annuities

How Savers Can Earn More on Their Money, and Do It Safely

With interest rates perpetually doing the limbo (how low can they go?), here are three different types of fixed annuities that can be good alternatives to CDs, Treasuries and money market accounts.

Interest rates on most safe investments, such as savings accounts, bank CDs, money market accounts and Treasury bonds, are super low these days. When you factor in even a tiny bit of inflation, you’re losing money in them, even before you pay income tax.

What are the best alternatives for people who want to get a higher guaranteed rate of interest?

It’s a big issue for people in their late 50s and older who don’t want to risk too much in the stock market and for retirees who rely on savings for income. Here are three good alternatives, all classified as fixed annuities, but different from one another.

Fixed-rate annuities pay higher guaranteed rates

Also called a multi-year guaranteed annuity, a fixed-rate annuity acts a lot like a bank CD. Both guarantee a rate of interest for a set period. But there are some key differences.

One is that fixed-rate annuities pay much higher rates than comparable CDs today. As of early February 2021, you can earn up to 3.00% a year on a five-year fixed-rate annuity and up to 2.40% on a three-year contract, according to AnnuityAdvantage’s online rate database. Meanwhile, the top rate for a five-year CD is 1.00% and 0.85% for a three-year CD, according to Bankrate.

Annuity rates have held up remarkably well so far, but they are declining. If you’re interested in a fixed annuity, it could pay to take action sooner rather than later as you’ll probably get a better rate today than next month or beyond.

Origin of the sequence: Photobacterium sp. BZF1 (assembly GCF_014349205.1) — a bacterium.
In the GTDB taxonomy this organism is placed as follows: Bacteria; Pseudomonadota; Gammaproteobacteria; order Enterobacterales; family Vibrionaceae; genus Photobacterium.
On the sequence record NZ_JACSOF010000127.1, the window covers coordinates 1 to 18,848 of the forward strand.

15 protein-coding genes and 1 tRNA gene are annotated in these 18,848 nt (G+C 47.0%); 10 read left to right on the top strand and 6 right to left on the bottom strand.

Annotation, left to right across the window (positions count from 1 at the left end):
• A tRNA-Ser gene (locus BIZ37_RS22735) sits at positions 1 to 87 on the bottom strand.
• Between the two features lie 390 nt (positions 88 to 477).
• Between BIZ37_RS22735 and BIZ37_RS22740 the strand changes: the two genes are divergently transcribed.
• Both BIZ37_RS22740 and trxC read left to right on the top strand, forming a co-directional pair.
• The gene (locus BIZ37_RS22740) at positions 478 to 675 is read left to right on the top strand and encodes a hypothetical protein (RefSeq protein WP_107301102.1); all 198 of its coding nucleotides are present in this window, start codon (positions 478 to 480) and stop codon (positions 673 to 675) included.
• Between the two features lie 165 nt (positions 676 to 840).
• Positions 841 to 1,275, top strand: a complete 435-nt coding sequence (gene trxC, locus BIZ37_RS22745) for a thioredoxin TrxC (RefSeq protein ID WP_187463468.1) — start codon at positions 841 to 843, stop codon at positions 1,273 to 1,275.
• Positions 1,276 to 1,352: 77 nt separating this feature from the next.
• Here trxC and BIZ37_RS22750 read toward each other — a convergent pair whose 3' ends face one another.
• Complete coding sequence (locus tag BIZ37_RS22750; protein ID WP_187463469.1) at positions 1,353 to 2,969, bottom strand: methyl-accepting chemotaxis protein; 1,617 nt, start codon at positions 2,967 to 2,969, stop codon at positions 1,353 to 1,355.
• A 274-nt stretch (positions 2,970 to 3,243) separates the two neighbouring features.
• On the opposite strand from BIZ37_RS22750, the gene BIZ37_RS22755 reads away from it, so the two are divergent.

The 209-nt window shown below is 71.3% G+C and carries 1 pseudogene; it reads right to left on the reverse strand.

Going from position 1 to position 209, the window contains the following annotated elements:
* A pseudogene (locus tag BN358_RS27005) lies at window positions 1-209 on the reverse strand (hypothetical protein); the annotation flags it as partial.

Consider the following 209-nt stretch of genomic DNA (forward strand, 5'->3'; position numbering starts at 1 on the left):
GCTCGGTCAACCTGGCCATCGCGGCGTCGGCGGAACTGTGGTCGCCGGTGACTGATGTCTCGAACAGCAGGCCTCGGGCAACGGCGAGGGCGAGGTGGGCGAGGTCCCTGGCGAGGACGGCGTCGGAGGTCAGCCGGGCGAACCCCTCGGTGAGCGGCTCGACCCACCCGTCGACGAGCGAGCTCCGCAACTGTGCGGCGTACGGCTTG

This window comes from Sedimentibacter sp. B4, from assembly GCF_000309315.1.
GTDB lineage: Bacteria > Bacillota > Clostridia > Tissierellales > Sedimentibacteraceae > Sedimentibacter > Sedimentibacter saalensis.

Another difference between annuities and savings accounts or Treasuries is that with an annuity, the interest you earn is tax-deferred until you withdraw it. You can either receive the interest annually and pay tax or let it compound in the annuity and thus defer taxes.

There’s one major caveat. If you withdraw money from an annuity of any type before age 59½, you’ll normally owe the IRS a 10% penalty on the interest earnings you’ve withdrawn, plus regular income tax on it. So, if you’re much younger than 59½, don’t buy an annuity unless you’re sure you won’t need to take out money before that age.

Another thing to keep in mind is that annuities of all types are guaranteed by the issuing insurance company. They are not FDIC insured like bank CDs and savings accounts. State annuity guaranty associations do provide a solid extra level of protection, however.

Fixed annuities are suitable for both nonqualified accounts (savings that would otherwise be taxable) and in qualified retirement plans, such as IRAs, Roth IRAs, and 401(k) and 403(b) plans.

Fixed indexed annuities offer potentially higher returns over the long term